Things get hot and wild at the Crown and Anchor come mid-November with the Mr. New England Leather Weekend, November 19 – 21, featuring Mr. New England Leather 2020 Roberto Cuero. Despite being associated with Plymouth, Provincetown has grown exponentially over the past decade as a destination for Thanksgiving. On the actual holiday and throughout the long weekend, many restaurants in town offer dining specials, and the shops in town begin sales for the holiday shopping season. In preparation for a big Thanksgiving dinner you can burn some calories in advance at the Provincetown Pilgrim 5K Trot that raises funds for HOW (Helping Our Women). The day after Thanksgiving the popular Holiday Market at Canteen opens and continues every Friday and Saturday through January 2. The day after Thanksgiving the good times begin to roll at Drag Bingo with Thirsty Burlington at the Crown as well as a one night only concert with the fabulous Qya Cristal and Donnelly & Richardon performing the songs of Dolly Parton, the Rainbow Connection Dance Party: Turkey Burn Off Edition at the Provincetown Brewing Company, and the Anita Cocktail Variety Hour, a drag extravaganza which will run through selected weekends in December and New Year’s weekend at the Post Office Cabaret. Tin Pan Alley and the Crown will host live music throughout the weekends of the holiday season, with Bobby Wetherbee, Jon Richardson, and Donnelly & Richardson playing at the latter, and the Atlantic House offers dance parties from Turkey Day until ringing in the New Year.

Peter Donnelly & Jon Richardson.

Perhaps the most beloved event of the Thanksgiving holiday weekend is the lighting of the Lobster Pot Christmas tree in Lopes Square on Saturday night. Designed by the late artist Julian Popko the 100-plus lobster pots are stacked over two stories high, decorated with ribbons, garlands, and thousands of festive lights to create a unique and historically significant reinvention of the Christmas tree in a specifically New England maritime manner.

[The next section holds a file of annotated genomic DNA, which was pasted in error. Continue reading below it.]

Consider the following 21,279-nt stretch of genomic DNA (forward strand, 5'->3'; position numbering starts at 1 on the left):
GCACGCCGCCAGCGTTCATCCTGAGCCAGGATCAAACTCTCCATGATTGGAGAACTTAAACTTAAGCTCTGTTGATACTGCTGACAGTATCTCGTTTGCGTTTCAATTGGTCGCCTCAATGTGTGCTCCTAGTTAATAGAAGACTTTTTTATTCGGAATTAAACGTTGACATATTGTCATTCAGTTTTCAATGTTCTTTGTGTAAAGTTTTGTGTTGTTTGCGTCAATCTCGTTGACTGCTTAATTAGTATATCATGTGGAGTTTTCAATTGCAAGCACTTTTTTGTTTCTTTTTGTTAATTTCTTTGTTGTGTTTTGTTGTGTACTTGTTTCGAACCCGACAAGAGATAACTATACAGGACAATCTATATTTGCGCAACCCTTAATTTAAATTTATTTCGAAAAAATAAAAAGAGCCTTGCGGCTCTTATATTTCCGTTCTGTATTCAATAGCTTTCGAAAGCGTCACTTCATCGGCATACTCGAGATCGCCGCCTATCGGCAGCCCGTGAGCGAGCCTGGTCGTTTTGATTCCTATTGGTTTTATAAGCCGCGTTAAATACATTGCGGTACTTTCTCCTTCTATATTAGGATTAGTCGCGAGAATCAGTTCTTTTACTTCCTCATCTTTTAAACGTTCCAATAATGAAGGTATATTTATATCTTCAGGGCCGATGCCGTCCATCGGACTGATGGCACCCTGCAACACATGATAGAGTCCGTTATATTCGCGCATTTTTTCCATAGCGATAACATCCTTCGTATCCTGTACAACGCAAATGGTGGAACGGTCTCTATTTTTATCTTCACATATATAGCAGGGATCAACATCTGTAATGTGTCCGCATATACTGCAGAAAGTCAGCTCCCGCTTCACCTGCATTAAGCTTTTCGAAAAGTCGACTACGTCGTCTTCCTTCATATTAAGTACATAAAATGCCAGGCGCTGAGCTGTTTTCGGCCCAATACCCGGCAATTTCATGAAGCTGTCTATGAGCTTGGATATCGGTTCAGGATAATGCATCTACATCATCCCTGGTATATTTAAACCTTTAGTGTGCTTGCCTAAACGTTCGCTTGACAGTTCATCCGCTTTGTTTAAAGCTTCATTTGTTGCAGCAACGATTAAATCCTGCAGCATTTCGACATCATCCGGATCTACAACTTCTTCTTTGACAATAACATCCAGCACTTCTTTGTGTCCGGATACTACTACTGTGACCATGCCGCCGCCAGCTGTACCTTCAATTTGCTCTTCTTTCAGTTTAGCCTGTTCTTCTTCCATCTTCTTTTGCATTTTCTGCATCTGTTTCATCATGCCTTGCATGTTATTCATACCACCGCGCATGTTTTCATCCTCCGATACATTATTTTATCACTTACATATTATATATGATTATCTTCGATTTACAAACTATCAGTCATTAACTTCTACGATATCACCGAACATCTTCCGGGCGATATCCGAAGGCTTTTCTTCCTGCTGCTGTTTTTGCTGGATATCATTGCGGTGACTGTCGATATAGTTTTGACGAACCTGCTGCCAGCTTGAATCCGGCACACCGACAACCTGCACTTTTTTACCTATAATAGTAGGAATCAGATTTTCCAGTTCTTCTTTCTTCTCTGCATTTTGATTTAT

The Provincetown Business Guild (PBG) is well known as one of the first LGBTQ+ chambers of commerce in the United States, but also as the producers of Carnival and the big parade, which has become the town’s signature event. But the PBG also presents Holly Folly and First Light, an LGBTQ+ holiday festival and the town’s New Year’s celebration. Holly Folly, December 3 – ­5, is a festival filled with entertainment, food, shopping, nightlife, and merry events created to welcome the winter season to the queerest resort town in the nation. All weekend visitors can stroll and shop their way along Provincetown’s bustling Commercial Street at the Holly Folly Shop Hop and Gallery Stroll. Buying from small, locally owned businesses helps to keep Provincetown devoid of bland, corporate chains and maintain the unique character of the town. To start the festivities off is the Jolly Holly Folly Ugly Sweater and Wig Bar Crawl on Friday night. To make it jolly, don your ugly sweater and a wig and stroll to your favorite bar or lounge for a holiday beverage, where Holly Folly hostesses, Trampolina and Constance Waverly, will be making surprise visits. Later that evening, stroll over to the Post Office Cabaret for the Tis the Season for Giving Benefit Show to raise money for the AIDS Support Group of Cape Cod. Hosted by Provincetown’s own Anita Cocktail, Tis The Season will feature performances by Abby Cummings, Zola Powell, Jona Williams, Liza Lott, John Swanson, Miller Brooks, and many more of your favorite entertainers from all over New England. This live performance will be streamed online in real time via postofficecafe.net.